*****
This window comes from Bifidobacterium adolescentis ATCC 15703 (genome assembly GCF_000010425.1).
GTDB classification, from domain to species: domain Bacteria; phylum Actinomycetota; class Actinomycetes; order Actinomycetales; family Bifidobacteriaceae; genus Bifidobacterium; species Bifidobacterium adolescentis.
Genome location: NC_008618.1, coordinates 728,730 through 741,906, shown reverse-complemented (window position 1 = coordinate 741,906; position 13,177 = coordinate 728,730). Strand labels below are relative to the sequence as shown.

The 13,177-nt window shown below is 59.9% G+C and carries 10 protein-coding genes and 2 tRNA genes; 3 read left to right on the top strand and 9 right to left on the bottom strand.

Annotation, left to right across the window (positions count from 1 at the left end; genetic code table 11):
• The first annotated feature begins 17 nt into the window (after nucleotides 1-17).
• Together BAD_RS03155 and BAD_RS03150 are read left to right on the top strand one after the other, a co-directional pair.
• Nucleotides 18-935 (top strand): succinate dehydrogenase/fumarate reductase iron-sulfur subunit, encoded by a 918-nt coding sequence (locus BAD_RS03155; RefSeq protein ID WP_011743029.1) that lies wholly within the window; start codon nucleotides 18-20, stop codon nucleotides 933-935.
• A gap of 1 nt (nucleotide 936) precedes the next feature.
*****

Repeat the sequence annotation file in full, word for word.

This window comes from Bifidobacterium adolescentis ATCC 15703 (genome assembly GCF_000010425.1).
GTDB classification, from domain to species: domain Bacteria; phylum Actinomycetota; class Actinomycetes; order Actinomycetales; family Bifidobacteriaceae; genus Bifidobacterium; species Bifidobacterium adolescentis.
Genome location: NC_008618.1, coordinates 728,730 through 741,906, shown reverse-complemented (window position 1 = coordinate 741,906; position 13,177 = coordinate 728,730). Strand labels below are relative to the sequence as shown.

The 13,177-nt window shown below is 59.9% G+C and carries 10 protein-coding genes and 2 tRNA genes; 3 read left to right on the top strand and 9 right to left on the bottom strand.

Annotation, left to right across the window (positions count from 1 at the left end; genetic code table 11):
• The first annotated feature begins 17 nt into the window (after nucleotides 1-17).
• Together BAD_RS03155 and BAD_RS03150 are read left to right on the top strand one after the other, a co-directional pair.
• Nucleotides 18-935 (top strand): succinate dehydrogenase/fumarate reductase iron-sulfur subunit, encoded by a 918-nt coding sequence (locus BAD_RS03155; RefSeq protein ID WP_011743029.1) that lies wholly within the window; start codon nucleotides 18-20, stop codon nucleotides 933-935.
• A gap of 1 nt (nucleotide 936) precedes the next feature.